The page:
Physician shortages in rural areas is not news; whereas 20% of the U.S. population lives in rural counties, only 9% of physicians practice in the same areas. Howard Rabinowitz cites these statistics in Caring for the Country: Family Doctors in Small Rural Towns, although the disproportion between rural healthcare needs and rural physicians have maintained a similar imbalance over the past half-century.
In Caring for the Country,Dr. Rabinowitz profiles ten physician graduates from the Jefferson Medical College's Physician Shortage Area Program (PSAP). This program was designed to recruit and train medical students in rural medicine, with a goal of encouraging graduates of the program to practice in rural areas. Dr. Rabinowitz has published a number of studies on factors relating to medical students' likelihood of establishing rural medical practice, and the two leading factors are having lived or grown up in a rural area and matching into family practice. The PSAP emphasizes both factors by recruiting college students from rural districts and having their participants rotate in rural family practice during the third and fourth years of med school.
In his book, Dr. Rabinowitz profiles ten graduates of the PSAP. All trained in family practice and are based in rural health professions shortage areas (HPSAs). The majority have returned to their hometowns to work, or stayed near their residency hospital. Some see inpatients, some deliver babies, one does C-sections, and one does endoscopies. All provide primary care for their communities. As a group, therefore, they are a fairly representative selection of rural family physicians, although Dr. Rabinowitz admits they represent the most successful of the PSAP's graduates, as the program usually retains 79% (not 100%, as in the book) of their graduates in rural areas.
Each PSAP physician is the subject of an individual chapter describing, in their own words, their upbringing, education, residency training, practice style and procedures, workweek, home life, hobbies, and patient panels. Dr. Rabinowitz style in this book is accessible to a lay reader; in fact, the overall tone is journalistic rather than academic, which goes greatly in its favor. Much of the book is reported in the physicians' own words, especially in those sections in which Dr. Rabinowitz reports their interactions with patients.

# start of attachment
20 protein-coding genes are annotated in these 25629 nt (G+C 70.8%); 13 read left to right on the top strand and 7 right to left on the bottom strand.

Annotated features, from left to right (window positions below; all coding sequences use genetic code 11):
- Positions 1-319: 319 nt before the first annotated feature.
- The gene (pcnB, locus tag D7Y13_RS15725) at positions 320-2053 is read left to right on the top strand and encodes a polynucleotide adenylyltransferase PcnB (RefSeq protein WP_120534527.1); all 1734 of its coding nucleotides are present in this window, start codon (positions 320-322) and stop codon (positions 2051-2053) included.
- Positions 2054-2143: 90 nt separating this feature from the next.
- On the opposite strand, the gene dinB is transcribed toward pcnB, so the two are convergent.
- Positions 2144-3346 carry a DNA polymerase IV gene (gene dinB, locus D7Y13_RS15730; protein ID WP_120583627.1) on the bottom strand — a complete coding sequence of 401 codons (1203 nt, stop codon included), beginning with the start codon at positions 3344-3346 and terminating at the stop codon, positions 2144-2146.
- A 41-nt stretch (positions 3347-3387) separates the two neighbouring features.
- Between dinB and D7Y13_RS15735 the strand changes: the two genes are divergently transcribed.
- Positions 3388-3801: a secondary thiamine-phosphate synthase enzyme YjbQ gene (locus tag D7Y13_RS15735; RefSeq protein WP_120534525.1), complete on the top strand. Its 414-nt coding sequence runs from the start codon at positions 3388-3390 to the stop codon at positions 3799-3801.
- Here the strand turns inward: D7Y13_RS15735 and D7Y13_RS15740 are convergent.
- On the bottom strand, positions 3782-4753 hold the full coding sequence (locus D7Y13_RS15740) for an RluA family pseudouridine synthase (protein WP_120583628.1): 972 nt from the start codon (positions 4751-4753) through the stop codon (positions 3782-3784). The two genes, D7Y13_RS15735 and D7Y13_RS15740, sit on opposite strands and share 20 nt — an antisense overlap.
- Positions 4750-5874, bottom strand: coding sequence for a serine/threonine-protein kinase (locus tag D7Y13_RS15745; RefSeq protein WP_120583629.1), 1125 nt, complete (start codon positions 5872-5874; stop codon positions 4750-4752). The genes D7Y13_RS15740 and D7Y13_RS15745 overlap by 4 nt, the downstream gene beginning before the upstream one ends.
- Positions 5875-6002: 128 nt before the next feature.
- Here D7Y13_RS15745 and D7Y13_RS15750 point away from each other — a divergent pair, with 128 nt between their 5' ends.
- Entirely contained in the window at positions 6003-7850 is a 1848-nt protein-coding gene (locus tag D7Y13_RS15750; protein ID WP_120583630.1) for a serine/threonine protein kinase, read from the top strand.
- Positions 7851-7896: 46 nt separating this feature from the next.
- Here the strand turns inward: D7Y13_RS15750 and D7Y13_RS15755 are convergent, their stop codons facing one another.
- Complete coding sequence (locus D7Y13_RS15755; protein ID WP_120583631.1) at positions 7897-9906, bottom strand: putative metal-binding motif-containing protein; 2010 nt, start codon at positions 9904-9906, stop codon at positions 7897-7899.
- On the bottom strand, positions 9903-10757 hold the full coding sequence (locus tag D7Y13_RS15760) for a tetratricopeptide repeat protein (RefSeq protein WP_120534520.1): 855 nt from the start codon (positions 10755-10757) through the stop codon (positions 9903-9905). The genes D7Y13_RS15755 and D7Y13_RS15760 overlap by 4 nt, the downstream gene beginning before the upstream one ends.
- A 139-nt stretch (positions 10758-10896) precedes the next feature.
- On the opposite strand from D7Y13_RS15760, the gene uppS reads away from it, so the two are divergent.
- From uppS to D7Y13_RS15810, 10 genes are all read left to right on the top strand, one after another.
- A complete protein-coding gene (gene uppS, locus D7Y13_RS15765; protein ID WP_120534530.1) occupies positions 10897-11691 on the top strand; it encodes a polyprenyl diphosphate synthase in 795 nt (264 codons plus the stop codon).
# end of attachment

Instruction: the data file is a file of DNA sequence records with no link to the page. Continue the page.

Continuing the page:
Common experiences among the physicians binds the separate narratives together. Almost all of the physicians report a great deal of career satisfaction, a difficult balance between home and work life (usually resolved successfully), and a top-tercile standard of living within their communities. They also discuss some tensions of living in small communities which are familiar to me, such as the dreaded supermarket encounter and lack of access to decent ethnic food. Overall, Dr. Rabinowitz's sample of rural physicians is content to be where they are. There are moments in the book in which the reportage begins to slip into the language of the recruitment flyer, especially when discussing income expectations for rural doctors. Most of the interviewees admit that they earn less than their urban counterparts, but all say that this is offset by the quality of life and lower cost of living in a rural town. I have discussed the fallacy of such an assumption, at least in California, and with rising gas prices disproportionately affecting rural regions, it may be that the cost of living in non-metropolitan areas may increase beyond the benefit reported by Dr. Rabinowitz's PSAP graduates.
Still, Caring for the Country captures an accurate slice of rural doctors at work and play. I find it heartening to see the success of rural medical training programs such as the PSAP, and to see more and more rural training programs being launched, such as this one in Kentucky and even the slapdash attempt of one osteopathic medical school to create a rural track for their osteopathic medical students in Rural, CA.
I recommend Caring for the Country to all readers--medical professionals and laypersons alike--who are interested in small-town medicine and narrative journalism in general.
Caring for the Country: Family Doctors in Small Rural Towns, by Howard K. Rabinowitz, M.D. New York: Springer-Verlag, 2004.